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Masking schemes use secret-sharing of the input bits of a circuit and recompile the circuit logic to ensure that important properties of the secret sharing remain across the circuit evaluation. This has the potential to improve resistance of hardware implementations of block-ciphers against certain side-channel attacks, including some based on power analysis. A main goal is to make the illegitimate exfiltration of secret keys more difficult.
A typical desired consequence of a masked implementation is that an adversary that can probe up to d wires of a circuit does not obtain information about the real logical bits of the original computation. This has the potential to also provide resistance against an adversary that can perform power analysis over noisy aggregate measures (traces) during a circuit evaluation. Various attack models exist.
The current focus of this project is on ascertaining the advantages and disadvantages of secret-sharing based hardware implementations of the Advanced Encryption Standard (AES), for potential standardization. It is also useful to consider the possible applicability to lightweight block-ciphers of upcoming NIST standards.
The consideration of masked circuits, as an approach related to secret sharing, started with the threshold cryptography project. The project then considered two separate tracks (single-device and multi-party). He single-deice track evolved to become the "masked circuits for block-cipher circuits" project. Early public feedback about the single-device threshold setting was received in talks at the NTCW 2019 workshop (sessions II.1 and II.2), comments provided for NISTIR 8214 (see the diff) and 8214A (see the diff) and a related workshop organized by KULeuven (July 2020).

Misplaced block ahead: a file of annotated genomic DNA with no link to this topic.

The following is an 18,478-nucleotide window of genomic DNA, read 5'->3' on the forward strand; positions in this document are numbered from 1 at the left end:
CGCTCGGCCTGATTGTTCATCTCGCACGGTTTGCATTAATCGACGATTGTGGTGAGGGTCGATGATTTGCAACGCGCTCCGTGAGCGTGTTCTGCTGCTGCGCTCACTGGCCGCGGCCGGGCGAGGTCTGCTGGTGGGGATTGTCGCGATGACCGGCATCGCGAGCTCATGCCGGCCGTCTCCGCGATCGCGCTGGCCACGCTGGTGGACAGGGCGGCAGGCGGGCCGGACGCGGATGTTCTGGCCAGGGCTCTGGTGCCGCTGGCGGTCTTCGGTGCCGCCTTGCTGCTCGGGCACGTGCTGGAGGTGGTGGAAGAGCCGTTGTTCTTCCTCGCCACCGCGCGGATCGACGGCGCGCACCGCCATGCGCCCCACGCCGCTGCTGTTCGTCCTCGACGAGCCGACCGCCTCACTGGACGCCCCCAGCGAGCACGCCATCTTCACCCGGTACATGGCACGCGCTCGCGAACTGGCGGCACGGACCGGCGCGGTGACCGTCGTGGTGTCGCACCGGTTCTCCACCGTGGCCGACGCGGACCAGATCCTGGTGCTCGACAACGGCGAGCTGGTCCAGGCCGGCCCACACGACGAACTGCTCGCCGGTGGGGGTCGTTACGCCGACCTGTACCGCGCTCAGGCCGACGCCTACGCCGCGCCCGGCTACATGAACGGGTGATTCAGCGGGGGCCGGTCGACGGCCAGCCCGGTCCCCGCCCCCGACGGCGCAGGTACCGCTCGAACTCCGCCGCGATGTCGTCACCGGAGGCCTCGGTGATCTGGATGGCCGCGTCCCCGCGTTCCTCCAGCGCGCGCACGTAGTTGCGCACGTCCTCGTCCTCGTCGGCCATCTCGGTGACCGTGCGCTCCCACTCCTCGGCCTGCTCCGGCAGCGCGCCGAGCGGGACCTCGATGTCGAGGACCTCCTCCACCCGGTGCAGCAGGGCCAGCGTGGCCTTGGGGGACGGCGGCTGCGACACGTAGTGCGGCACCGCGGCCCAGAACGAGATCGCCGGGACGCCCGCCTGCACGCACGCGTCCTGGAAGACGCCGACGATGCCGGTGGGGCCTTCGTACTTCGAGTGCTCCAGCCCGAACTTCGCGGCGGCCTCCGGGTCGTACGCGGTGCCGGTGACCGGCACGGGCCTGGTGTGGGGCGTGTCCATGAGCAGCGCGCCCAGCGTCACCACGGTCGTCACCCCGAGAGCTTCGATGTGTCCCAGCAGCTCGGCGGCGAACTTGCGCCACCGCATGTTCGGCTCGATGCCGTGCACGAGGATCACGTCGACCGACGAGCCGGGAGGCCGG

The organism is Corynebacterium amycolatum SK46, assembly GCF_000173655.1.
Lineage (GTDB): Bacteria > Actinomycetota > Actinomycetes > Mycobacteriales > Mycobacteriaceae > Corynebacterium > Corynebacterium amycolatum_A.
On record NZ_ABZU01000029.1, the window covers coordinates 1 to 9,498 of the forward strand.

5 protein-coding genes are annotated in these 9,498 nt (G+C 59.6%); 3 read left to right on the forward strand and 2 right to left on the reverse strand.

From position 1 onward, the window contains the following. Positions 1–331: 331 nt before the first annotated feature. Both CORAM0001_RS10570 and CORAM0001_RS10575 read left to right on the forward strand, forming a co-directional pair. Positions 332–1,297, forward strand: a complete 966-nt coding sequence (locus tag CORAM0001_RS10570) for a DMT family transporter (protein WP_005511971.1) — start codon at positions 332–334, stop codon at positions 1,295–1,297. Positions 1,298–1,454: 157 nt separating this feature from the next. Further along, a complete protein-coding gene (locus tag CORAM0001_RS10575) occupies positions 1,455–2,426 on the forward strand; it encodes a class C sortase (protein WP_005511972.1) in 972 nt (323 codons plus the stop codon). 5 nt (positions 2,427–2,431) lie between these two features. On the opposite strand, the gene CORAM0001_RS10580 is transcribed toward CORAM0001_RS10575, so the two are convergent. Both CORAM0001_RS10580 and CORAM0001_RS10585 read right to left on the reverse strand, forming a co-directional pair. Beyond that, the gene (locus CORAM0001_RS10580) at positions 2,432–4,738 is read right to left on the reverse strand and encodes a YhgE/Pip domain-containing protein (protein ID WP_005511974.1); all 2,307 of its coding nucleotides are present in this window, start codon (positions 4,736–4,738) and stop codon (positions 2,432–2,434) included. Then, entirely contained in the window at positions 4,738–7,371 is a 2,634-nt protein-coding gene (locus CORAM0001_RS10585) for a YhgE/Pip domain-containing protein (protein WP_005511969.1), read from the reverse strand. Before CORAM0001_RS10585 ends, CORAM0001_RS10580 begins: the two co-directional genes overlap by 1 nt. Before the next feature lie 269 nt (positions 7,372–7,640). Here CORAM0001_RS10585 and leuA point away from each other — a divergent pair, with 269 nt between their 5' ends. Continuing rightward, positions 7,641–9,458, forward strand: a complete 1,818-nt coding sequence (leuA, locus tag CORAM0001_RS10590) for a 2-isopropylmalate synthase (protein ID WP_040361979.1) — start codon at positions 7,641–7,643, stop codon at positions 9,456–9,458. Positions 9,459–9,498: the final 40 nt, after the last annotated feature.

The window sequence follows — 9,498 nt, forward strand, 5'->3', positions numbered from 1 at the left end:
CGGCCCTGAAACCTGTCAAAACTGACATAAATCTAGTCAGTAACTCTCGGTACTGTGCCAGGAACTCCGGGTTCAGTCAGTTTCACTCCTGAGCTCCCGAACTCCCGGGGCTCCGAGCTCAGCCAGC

Identifying reference approaches: The research literature describes various possible approaches to enable resistance against side-channel attacks, under various models. Often there are tradeoffs between implementation/operation cost (e.g., area, energy, randomness) and security (e.g., protection order against certain side-channel attacks).
As of the 1st half of 2021, the project is considering criteria for secure masked implementation schemes. We are thinking about how to engage further with the community in the 2nd half of 2021. In particular, it will be useful to identify reference approaches that will ease the description, comparison and discussion of possible variants.
The discussions ahead will involve considerations on:
We intend to soon engage with the community of stakeholders in a directed discussion about these topics, including on how to organize a process for initial proposals.